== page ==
Figure 1. Study flow diagram.
Figure 2. Four-year event curves for all-cause mortality by living arrangement status. Kaplan-Meier cumulative incidence curves for all-cause mortality within the entire population with 4-year follow-up by living arrangement status. Unadjusted hazard ratio (HR), 1.27 (95% CI, 1.19-1.37); adjusted HR, 1.11 (95% CI, 1.01-1.23) (P < .01, log-rank test). The HR represents the risk associated with living alone compared with living with others (reference). Adjusted for age, sex, employment, education, ethnic origin, geographic region, history of smoking, diabetes mellitus, body mass index, atrial fibrillation/flutter, heart failure, vascular disease status (polyvascular disease, single vascular disease, or risk factors only), prior ischemic event (≤1 year, >1 year, or no ischemic event), statins (at baseline), aspirin (at baseline).
Figure 3. Four-year hazard ratios (HRs) for mortality associated with living alone stratified by baseline sociodemographic categories. A, Unadjusted HRs for mortality associated with living alone compared with living with others (reference) stratified by baseline sociodemographic categories. Horizontal lines indicate 95% CIs. B, Adjusted HRs for mortality associated with living alone compared with living with others (reference) stratified by baseline sociodemographic categories. Horizontal lines indicate 95% CIs. *Adjusted for significant risk factors including age, sex, employment, education, race/ethnicity, geographic region, history of smoking, diabetes mellitus, body mass index, atrial fibrillation/flutter, heart failure, vascular disease status (polyvascular disease, single vascular disease, or risk factors only), prior ischemic event (≤1 year, >1 year, or no ischemic event), statins (at baseline), aspirin (at baseline). A and B, Age 65 years was rounded from 65.5 years.
Udell JA, Steg PG, Scirica BM, Smith SC, Ohman EM, Eagle KA, Goto S, Cho JI, Bhatt DL, REduction of Atherothrombosis for Continued Health (REACH) Registry Investigators FT. Living Alone and Cardiovascular Risk in Outpatients at Risk of or With Atherothrombosis. Arch Intern Med. 2012;172(14):1086-1095. doi:10.1001/archinternmed.2012.2782
Author Affiliations: Thrombolysis In Myocardial Infarction (TIMI) Study Group, and Cardiovascular Division, Department of Medicine, Brigham and Women's Hospital, Harvard Medical School, Boston, Massachusetts (Drs Udell, Scirica, and Bhatt and Mr Cho); Cardiovascular Division, Department of Medicine, Women's College Hospital, University of Toronto, Toronto, Ontario, Canada (Dr Udell); INSERM U-698, Paris, France (Dr Steg); Université Paris-Diderot, Sorbonne Paris Cité, Paris (Dr Steg); Department of Cardiology, Assistance Publique–Hôpitaux de Paris, Hôpital Bichat, Paris (Dr Steg); Department of Medicine, University of North Carolina at Chapel Hill, Chapel Hill (Dr Smith); Division of Cardiology, Department of Medicine, Duke University, Durham, North Carolina (Dr Ohman); Department of Medicine, University of Michigan Cardiovascular Center, Ann Arbor (Dr Eagle); Department of Medicine, Tokai University School of Medicine, Kanagawa, Japan (Dr Goto); and Department of Medicine, VA Boston Healthcare System, Boston (Dr Bhatt).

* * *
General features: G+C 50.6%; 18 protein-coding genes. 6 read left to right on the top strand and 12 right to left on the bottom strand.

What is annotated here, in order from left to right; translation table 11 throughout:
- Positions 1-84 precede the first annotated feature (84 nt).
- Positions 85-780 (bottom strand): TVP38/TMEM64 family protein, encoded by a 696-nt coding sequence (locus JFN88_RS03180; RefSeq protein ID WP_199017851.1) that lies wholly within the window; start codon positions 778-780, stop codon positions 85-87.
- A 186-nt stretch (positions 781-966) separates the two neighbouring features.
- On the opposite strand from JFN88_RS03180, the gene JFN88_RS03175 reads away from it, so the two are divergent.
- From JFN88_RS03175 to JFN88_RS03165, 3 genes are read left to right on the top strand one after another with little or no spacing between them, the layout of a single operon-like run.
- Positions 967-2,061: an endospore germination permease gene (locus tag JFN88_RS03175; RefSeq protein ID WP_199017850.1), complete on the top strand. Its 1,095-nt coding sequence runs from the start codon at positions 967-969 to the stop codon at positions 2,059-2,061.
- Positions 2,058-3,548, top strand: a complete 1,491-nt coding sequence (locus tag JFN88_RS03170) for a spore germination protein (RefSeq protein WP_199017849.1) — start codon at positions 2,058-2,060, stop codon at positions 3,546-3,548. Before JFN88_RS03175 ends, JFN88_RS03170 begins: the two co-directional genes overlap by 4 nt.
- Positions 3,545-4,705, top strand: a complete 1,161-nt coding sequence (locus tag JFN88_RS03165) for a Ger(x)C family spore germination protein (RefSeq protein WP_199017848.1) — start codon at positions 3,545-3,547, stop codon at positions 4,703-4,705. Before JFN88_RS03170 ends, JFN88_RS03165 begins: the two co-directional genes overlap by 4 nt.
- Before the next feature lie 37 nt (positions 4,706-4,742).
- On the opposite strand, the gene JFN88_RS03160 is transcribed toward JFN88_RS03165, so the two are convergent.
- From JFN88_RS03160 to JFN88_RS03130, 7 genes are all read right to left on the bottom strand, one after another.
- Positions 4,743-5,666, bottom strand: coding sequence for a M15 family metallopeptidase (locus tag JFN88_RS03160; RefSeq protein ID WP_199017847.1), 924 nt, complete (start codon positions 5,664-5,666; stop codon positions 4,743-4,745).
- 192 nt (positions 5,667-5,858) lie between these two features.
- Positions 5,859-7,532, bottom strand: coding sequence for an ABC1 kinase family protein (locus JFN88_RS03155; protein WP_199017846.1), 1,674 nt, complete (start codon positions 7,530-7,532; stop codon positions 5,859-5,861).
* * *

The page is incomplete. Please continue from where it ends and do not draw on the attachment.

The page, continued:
Group Information: A complete list of the REACH Registry Investigators was published in JAMA. 2006;295(2):180-189.
Background Living alone, a proxy for social support, has been inconsistently linked with cardiovascular risk.
Methods We investigated whether living alone was associated with increased mortality and cardiovascular risk in the global REduction of Atherothrombosis for Continued Health (REACH) Registry. Stable outpatients at risk of or with atherothrombosis were recruited from December 1, 2003, through December 31, 2004, and followed up to 4 years for cardiovascular events. Events were examined by living arrangement with risk adjustment for age, sex, clinical risk factors, therapy, preexisting vascular disease, and sociodemographic factors. Effect modification was tested by age, sex, employment, ethnicity, education, and geography.
Results Among the 44 573 REACH participants, 8594 (19%) were living alone. Living alone was associated with higher 4-year mortality (14.1% vs 11.1%) and cardiovascular death (8.6% vs 6.8%; log-rank P < .01 for both comparisons); however, there was significant effect modification by age (P value for interaction = .03). Specifically, among younger participants, living alone compared with those living with others was associated with higher mortality (age 45-65 years: 7.7% vs 5.7%; adjusted hazard ratio [HR], 1.24 [95% CI, 1.01-1.51]; age 66-80 years: 13.2% vs 12.3%; adjusted HR, 1.12 [95% CI, 1.01-1.26]), but this was not observed among older participants (age > 80 years: 24.6% vs 28.4%; adjusted HR, 0.92 [95% CI, 0.79-1.06]). A similar trend was observed for the risk of cardiovascular death.
Conclusions In an international outpatient population with atherothrombosis aged 45 years or older, living alone was associated with increased mortality among all but the most elderly patients, although this observation warrants confirmation.